It didn't fit anyone's pre-existing political interest... Twitter and Facebook fits the pre-existing narratives about technology. I think it is a sign of the fact that very few people in Western media really understand what's happening in Tunisia.
And finally, one could also argue that the same fundamental or dynamic that motivated a 26 year old fruit seller in an impoverished corner of the world to light himself up is, on another level, the same dynamic that makes a revolution, in its bid to matter, tap into social media to bypass mainstream gatekeepers in a "... struggle of recognition." Back in The End of History and the Last Man, Fukuyama, standing on the shoulders of Hegel, explains this oft ignored driver of historical process:
Much of human behaviour can be explained as a combination of the first two parts, desire and reason: desire induces men to seek things outside themselves, while reason or calculation shows them the best way to get them. But in addition, human beings seek recognition of their own worth, or of the people, things, or principles that they invest with worth. The propensity to invest the self with a certain value, and to demand recognition for that value, is what in today’s popular language we would call “self-esteem.” The propensity to feel self-esteem arises out of the part of the soul called emos. It is like an innate human sense of justice. People believe that they have a certain worth, and when other people treat them as though they are worth less than that, they experience the emotion of anger. Conversely, when people fail to live up to their own sense of worth, they feel shame, and when they are evaluated correctly in proportion to their worth, they feel pride. The desire for recognition, and the accompanying emotions of anger, shame, and pride, are parts of the human personality critical to political life. According to Hegel, they are what drives the whole historical process.

Tuesday, January 18, 2011

Tunisia: A Revolution by Any Other Name...

Issandr El Amrani on why it shouldn't be called a "Jasmine Revolution":
But there's another reason to stay away from "Jasmine Revolution." It was the term that deposed President Zine al-Abedine Ben Ali used in 1987 to describe his own takeover, in those initial years of his reign that offered some hope for a democratic transition. To reuse Ben Ali's propaganda phrase at this point seems perverse — whereas something like the Sidi Bouzid Revolution, marking ground zero of the movement that led to the dictator's downfall, seems so much more appropriate.
And enough with the twitter and wikileaks revolutions, please, writes Luke Allnutt over at RFE's Tangled Web. His diagnosis of the rush to label:
Twitter revolution narratives are popular because rather than being about Tunisia, they are often really about ourselves. When we glorify the role of social media we are partly glorifying ourselves. Some of us are not only praising the tools we know and love and use every day, but also the tools we build and have stakes in. To proclaim a Twitter revolution is almost a form of intellectual colonialism, stealthy and mildly delusional: We project our world, our values, and concerns onto theirs and we shouldn’t. We use Twitter and so must they. In our rush to christen the uprising, did we think to ask Tunisians what they wanted to call their revolution?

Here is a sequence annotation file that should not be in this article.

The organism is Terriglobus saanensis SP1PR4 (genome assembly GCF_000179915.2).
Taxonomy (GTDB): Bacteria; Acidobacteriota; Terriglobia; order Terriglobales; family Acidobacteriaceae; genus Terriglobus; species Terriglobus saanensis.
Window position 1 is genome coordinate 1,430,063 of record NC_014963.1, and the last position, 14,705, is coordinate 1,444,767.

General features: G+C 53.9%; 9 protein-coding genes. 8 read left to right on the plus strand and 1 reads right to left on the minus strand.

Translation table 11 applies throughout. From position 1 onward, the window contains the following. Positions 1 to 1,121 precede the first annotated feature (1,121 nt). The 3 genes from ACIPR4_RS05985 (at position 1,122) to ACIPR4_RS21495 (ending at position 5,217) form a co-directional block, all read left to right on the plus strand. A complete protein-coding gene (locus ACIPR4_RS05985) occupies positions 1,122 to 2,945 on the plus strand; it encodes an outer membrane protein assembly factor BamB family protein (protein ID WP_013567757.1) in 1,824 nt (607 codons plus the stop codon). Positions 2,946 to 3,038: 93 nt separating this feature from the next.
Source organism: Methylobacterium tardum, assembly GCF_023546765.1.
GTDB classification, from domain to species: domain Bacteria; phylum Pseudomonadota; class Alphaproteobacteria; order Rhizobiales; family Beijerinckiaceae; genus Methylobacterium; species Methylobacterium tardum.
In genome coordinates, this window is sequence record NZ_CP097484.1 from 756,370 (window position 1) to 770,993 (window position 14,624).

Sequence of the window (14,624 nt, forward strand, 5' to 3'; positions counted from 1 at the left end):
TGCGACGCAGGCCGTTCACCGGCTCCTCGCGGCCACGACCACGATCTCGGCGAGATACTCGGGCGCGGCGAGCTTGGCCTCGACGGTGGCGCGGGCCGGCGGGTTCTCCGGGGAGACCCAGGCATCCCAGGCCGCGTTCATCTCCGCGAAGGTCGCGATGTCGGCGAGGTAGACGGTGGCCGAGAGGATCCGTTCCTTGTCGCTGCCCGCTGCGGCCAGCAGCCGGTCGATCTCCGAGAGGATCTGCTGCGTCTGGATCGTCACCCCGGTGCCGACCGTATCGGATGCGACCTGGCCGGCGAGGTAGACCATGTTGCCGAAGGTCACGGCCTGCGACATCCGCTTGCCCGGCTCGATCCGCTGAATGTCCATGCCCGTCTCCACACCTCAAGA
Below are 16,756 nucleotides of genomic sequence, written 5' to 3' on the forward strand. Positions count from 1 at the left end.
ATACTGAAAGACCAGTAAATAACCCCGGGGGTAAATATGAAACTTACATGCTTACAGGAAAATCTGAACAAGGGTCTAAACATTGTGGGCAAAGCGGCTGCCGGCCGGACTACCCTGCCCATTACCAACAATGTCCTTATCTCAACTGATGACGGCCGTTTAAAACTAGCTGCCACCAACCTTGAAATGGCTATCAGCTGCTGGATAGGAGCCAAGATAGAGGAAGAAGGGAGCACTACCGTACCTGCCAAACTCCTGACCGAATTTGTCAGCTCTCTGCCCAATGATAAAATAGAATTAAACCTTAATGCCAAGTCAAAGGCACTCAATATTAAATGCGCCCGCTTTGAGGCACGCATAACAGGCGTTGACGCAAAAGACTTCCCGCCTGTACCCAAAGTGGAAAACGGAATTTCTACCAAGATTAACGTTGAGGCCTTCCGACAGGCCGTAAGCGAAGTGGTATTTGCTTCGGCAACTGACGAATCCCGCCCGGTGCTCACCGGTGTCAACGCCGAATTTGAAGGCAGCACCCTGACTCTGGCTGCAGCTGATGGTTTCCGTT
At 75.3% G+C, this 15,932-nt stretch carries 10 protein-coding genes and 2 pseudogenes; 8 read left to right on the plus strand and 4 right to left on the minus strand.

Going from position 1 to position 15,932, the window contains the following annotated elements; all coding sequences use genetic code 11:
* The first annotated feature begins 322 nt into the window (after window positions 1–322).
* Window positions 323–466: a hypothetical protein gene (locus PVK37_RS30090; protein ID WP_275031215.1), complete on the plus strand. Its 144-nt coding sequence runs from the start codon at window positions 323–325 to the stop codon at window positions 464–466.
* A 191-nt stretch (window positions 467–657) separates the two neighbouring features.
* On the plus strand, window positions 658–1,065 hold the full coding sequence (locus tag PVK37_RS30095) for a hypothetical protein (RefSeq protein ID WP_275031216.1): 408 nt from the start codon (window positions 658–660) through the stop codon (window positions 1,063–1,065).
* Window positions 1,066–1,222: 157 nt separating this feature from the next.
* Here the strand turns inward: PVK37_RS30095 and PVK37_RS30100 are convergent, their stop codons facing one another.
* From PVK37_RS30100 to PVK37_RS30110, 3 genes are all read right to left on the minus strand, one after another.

Saturday, December 4, 2010


Apparently QTip took to twitter to knock Michael Rapaport's trailer for Beat, Rhymes and Fights: A History of a Tribe Called Quest and it has since been taken down from YouTube. But thanks to the S&A crew:

Update spotted over at TNC's - Rapaport says the doc is still in post:

Thursday, October 28, 2010

Africa: The Tribal Drums of Twitter

... or at least author Margareth Atwood's (who is one of the more active literary rockstars on twitter with a rabid following) way of wrapping her head around how twitter fits into the timeline of human communication:

Money quote:
So for me, anything that happens in social media is an extension of stuff we were already doing in some other way. So, it’s all human communication. And the form that most closely resembles the “tweet” is the telegram of old, which also was limited because you paid by the letter. And so short communications very rapidly sent. So all of these things, the postal service, et cetera, they’re all improvements, if you like, or modernizations of things that already existed earlier in some other form. Even African tribal drums, for instance, could send very complex messages over great distances. They were very rapid, they were very well-worked out and communications could just go like wildfire using that medium of communications. So all of this stuff is what we do now, but it’s not different in nature from what we have always done, which is communicate with one another, send messages to one another, and perform our lives. We’ve been doing that for a long time.

Monday, October 11, 2010

Libya: Sharia . ly

Are you following the whole Libya domain registry versus the offensive to sharia law face of the URL shortening site -

Overall gist from Techcrunch - here. Atlantic Wire args everything else -  here. Owners Metcalf and VB's side of the story  here & here.

Friday, September 24, 2010

Wednesday, July 28, 2010